Skip to content



The Western Cape taxi strike that started on Thursday 3 August, marred by violence and intimidation, is having a widespread, devastating impact across the city, as access to food, vital healthcare services, and education are cut off in several parts of the city.

Thousands of commuters can’t get in or out of their communities and are therefore not able to get to work. Clinics were forced to close, leaving patients stranded, while more than 450,000 learners and 17,500 teachers were unable to get to school. Early childhood development centres in certain hotspots were also closed as a precaution. With learners unable to get to school, access to the vital school nutrition programme is also cut off, which thousands of vulnerable children rely on as their only source of food for the day.

Several businesses have been looted, while others had to close their doors, either as a precaution, or because they were unable to trade since their staff could not pitch for work. Many people are reportedly staying at work, for fear of intimidation, and to ensure that they do not lose out on their income. So far 10 Golden Arrow Bus Service busses have been torched, along with cars and trucks that were targeted by violent mobs.

According to Statistics South Africa’s (Stats SA) 2020 Household Survey, taxi operators transport over 15 million commuters every day across South Africa. With an ailing rail network in Cape Town, there is little doubt that hundreds of thousands of commuters use taxis to get them to work.

The taxi strike could also inadvertently further increase food prices, when considering that food value chain representatives will either need to hire in additional staff, possibly lose production capacity, and the resultant increase in business interruptions and supply chain disruptions throughout our food system will be felt broadly.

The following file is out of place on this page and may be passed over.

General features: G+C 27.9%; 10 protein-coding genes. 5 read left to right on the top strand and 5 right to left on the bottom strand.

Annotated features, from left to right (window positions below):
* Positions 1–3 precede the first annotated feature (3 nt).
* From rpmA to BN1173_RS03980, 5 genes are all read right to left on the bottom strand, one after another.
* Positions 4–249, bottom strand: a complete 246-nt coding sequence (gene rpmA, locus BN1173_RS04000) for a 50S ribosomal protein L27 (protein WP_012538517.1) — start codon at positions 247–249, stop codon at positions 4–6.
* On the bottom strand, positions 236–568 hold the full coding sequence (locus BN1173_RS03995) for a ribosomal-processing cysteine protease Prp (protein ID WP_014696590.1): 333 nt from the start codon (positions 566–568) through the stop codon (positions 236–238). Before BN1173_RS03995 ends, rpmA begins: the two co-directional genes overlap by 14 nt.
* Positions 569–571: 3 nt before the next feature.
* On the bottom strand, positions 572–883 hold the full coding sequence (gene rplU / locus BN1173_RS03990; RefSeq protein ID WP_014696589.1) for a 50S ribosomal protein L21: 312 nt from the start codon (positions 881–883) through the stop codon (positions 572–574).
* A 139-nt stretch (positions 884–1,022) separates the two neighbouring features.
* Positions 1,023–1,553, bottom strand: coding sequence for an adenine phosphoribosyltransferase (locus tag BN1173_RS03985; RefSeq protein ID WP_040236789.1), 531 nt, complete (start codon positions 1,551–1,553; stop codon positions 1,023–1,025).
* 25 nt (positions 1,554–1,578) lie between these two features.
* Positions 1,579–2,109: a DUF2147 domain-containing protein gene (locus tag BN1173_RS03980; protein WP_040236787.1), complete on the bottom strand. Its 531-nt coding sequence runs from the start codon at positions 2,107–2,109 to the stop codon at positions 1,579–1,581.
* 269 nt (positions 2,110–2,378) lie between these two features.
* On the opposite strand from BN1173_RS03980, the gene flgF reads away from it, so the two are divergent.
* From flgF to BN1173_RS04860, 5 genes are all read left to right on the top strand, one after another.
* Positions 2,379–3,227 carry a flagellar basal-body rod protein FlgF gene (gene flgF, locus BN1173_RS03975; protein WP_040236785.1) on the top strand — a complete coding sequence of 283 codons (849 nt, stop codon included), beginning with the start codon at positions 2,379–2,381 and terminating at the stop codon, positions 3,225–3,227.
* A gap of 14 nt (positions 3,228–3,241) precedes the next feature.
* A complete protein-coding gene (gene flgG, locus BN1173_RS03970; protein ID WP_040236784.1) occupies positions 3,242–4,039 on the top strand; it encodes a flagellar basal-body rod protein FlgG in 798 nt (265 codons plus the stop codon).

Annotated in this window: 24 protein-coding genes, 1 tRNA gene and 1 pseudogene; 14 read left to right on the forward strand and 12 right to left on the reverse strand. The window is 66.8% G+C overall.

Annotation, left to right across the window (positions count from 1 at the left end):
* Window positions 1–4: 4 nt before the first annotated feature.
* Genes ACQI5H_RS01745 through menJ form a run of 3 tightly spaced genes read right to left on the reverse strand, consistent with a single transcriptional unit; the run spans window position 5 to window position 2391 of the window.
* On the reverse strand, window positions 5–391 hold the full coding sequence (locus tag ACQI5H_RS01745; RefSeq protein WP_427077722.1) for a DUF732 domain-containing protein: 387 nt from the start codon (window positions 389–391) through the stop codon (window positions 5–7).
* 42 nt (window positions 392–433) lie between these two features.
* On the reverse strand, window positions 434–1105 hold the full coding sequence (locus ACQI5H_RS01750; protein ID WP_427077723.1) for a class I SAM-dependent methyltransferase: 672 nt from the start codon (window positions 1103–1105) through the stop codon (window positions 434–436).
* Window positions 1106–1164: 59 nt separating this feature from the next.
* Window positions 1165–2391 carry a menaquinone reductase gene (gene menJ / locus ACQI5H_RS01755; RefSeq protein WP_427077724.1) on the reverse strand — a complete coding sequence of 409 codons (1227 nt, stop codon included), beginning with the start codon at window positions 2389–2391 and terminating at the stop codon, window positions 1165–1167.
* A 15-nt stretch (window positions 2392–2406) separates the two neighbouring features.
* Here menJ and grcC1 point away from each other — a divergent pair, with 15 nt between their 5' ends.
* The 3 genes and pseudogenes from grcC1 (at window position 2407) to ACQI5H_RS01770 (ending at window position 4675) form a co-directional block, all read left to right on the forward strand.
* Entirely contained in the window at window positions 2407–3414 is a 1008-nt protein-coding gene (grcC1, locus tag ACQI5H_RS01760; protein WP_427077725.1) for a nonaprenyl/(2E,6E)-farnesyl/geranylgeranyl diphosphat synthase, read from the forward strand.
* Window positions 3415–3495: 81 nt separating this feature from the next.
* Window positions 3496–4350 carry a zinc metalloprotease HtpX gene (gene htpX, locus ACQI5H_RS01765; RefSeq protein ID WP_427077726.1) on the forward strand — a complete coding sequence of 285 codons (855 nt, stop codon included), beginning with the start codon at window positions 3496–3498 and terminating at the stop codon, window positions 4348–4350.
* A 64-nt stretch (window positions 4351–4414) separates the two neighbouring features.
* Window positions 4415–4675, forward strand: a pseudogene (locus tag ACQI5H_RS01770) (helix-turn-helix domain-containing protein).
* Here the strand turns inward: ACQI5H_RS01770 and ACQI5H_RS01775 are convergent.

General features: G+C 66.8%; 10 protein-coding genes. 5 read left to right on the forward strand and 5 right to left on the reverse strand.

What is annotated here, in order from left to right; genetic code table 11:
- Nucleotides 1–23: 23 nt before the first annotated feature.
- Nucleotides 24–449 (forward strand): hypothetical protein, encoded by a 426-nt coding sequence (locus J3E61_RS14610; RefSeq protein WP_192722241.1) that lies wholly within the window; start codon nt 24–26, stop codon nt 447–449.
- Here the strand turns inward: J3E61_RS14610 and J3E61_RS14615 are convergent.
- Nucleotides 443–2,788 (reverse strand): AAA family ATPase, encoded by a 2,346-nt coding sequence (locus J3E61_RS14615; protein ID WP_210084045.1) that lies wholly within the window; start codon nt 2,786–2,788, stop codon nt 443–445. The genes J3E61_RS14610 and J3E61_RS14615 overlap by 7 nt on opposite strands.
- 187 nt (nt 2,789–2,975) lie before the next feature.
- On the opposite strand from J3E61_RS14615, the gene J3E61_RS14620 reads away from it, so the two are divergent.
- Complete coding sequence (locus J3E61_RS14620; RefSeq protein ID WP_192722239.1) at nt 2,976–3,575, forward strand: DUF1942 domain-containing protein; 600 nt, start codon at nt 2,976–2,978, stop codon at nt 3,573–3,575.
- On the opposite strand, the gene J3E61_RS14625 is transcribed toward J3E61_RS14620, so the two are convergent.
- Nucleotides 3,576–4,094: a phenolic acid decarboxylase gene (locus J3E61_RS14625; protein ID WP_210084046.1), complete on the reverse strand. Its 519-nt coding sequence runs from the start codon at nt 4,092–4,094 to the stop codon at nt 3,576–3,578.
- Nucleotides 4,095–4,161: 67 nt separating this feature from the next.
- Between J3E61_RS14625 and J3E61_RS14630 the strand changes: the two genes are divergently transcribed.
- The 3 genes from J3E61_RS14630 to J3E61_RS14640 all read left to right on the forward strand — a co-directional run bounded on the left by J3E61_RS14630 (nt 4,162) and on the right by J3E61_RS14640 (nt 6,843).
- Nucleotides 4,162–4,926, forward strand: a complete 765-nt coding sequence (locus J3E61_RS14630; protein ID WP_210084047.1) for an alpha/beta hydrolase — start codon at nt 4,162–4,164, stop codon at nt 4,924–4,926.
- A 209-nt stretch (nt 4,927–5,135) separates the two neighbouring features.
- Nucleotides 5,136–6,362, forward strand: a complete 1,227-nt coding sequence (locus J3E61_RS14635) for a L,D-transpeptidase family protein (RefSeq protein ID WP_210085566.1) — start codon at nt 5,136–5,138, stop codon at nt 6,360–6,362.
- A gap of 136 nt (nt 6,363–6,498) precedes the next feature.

Judge Patrick Gamble characterised the violence and looting as “madness” when he granted the City of Cape Town an interdict against the taxi council and its affiliates late on Monday evening, prohibiting “any person or vehicle from unreasonably blocking Cape Town’s roads with the intention of harming or delaying passengers using other modes of transport.”

FoodForward SA, a national hunger relief organisation that provides food to 540 beneficiary organisations across the Western Cape, report that their services were severely interrupted, as they were unable to deliver food to vulnerable communities, nor were their beneficiary organisations able to come and collect their monthly food provisions at their Cape Town facility, which they desperately need to prepare meals for those who are most vulnerable.

A leader of one of FoodForward SA’s beneficiary organisations, who asked not to be named said “I fear for my life and my vehicle, and therefore I am not able to leave my area, even though I know that my community will suffer because I can’t prepare meals.“

Other beneficiary organisation representatives have reported that since schools are closed and people can’t get to work to earn a daily income, which they rely on to buy bread and other basic foods, they are relying on us to provide them with a meal.” We can’t keep up with the demand.”

While taxi representatives have not relented on their demands, and the City of Cape Town has not acceded to them, the show of force on both sides has exposed yet another vulnerability of our ailing economy post the pandemic, and eroding some of the hard fought gains in recent times, including business and investor confidence.

Meanwhile, hunger and food insecurity are rising, and opportunistic looting and limiting people’s freedom and access to movement has not gained taxi bosses any sympathy for their cause from commuters nor the general public.

People are angry, frustrated, and they want things to return to normal, because the carnage is unbearable, unnecessary, and unacceptable.

Andy Du Plessis

Managing Director of FoodForward SA

Leave a Reply